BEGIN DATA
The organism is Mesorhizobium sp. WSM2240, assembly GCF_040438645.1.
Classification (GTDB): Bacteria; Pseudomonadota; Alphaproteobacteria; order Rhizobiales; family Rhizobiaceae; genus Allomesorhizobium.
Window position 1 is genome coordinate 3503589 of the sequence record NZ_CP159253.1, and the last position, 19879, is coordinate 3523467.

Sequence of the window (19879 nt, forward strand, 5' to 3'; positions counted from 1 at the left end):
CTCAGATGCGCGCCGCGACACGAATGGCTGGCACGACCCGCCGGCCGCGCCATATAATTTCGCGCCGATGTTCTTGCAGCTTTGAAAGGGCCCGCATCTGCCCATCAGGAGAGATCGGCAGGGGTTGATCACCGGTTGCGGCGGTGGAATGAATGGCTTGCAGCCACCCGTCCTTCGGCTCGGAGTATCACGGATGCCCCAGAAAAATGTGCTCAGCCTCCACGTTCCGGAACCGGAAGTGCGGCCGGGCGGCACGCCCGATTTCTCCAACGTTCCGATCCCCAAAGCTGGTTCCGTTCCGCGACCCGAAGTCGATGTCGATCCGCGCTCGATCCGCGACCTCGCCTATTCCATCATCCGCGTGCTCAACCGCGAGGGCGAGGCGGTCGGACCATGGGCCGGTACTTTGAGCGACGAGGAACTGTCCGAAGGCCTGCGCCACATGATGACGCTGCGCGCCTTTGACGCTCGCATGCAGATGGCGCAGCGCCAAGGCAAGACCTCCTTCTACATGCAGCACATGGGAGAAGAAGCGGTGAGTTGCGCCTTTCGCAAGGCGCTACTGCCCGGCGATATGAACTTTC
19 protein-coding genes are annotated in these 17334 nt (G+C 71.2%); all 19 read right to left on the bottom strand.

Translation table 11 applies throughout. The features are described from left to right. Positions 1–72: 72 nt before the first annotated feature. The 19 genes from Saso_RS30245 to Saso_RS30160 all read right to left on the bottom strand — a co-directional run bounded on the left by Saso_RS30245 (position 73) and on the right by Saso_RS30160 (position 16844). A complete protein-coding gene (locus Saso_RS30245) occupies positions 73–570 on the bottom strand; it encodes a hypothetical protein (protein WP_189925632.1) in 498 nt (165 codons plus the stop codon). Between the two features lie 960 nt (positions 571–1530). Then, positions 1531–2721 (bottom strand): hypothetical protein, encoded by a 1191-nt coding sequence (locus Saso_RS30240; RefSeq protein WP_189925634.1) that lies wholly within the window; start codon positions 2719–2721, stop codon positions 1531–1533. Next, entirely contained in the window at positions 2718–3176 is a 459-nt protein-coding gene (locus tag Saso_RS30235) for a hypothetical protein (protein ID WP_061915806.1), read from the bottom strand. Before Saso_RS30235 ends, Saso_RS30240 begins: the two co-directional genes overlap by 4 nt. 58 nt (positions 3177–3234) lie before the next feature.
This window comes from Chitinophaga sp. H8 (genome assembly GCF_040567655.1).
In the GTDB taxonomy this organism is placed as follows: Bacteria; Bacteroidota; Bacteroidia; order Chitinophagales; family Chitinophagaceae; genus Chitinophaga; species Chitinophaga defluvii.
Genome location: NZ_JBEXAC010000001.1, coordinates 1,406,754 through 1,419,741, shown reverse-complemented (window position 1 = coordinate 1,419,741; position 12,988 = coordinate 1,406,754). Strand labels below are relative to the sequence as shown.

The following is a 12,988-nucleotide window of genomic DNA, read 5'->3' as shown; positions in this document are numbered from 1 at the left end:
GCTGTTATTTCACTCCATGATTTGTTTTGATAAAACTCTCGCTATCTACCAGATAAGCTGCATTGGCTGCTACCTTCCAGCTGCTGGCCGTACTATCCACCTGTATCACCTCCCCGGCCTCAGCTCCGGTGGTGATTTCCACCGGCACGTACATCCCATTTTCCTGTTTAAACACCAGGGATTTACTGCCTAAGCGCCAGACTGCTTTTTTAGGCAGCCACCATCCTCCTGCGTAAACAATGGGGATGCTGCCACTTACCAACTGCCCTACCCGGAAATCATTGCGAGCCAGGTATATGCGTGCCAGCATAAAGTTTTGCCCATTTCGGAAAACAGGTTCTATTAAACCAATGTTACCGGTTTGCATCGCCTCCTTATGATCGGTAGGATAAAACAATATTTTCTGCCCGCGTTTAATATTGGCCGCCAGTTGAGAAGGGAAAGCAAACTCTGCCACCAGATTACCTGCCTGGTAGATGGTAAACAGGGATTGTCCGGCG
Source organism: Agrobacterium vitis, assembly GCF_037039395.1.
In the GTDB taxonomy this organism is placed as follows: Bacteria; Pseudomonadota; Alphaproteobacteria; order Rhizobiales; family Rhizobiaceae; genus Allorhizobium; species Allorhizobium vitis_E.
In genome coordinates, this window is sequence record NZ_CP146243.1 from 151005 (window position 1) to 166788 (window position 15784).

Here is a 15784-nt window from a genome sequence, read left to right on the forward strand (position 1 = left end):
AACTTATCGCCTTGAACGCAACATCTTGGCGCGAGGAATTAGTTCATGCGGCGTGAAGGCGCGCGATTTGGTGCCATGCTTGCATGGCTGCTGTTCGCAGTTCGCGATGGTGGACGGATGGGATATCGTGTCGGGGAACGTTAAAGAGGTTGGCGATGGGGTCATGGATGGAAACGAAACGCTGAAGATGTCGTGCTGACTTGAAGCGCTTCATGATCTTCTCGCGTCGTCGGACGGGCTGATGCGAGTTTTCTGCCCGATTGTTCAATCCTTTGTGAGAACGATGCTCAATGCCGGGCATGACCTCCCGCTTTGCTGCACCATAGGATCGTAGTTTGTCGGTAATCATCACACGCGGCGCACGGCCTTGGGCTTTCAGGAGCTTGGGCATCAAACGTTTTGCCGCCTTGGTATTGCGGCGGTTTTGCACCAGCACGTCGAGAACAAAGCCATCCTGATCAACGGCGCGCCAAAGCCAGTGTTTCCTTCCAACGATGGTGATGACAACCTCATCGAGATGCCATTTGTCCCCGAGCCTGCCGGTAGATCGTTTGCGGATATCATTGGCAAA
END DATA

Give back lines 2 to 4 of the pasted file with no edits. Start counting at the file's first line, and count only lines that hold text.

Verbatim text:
Classification (GTDB): Bacteria; Pseudomonadota; Alphaproteobacteria; order Rhizobiales; family Rhizobiaceae; genus Allomesorhizobium.
Window position 1 is genome coordinate 3503589 of the sequence record NZ_CP159253.1, and the last position, 19879, is coordinate 3523467.

Sequence of the window (19879 nt, forward strand, 5' to 3'; positions counted from 1 at the left end):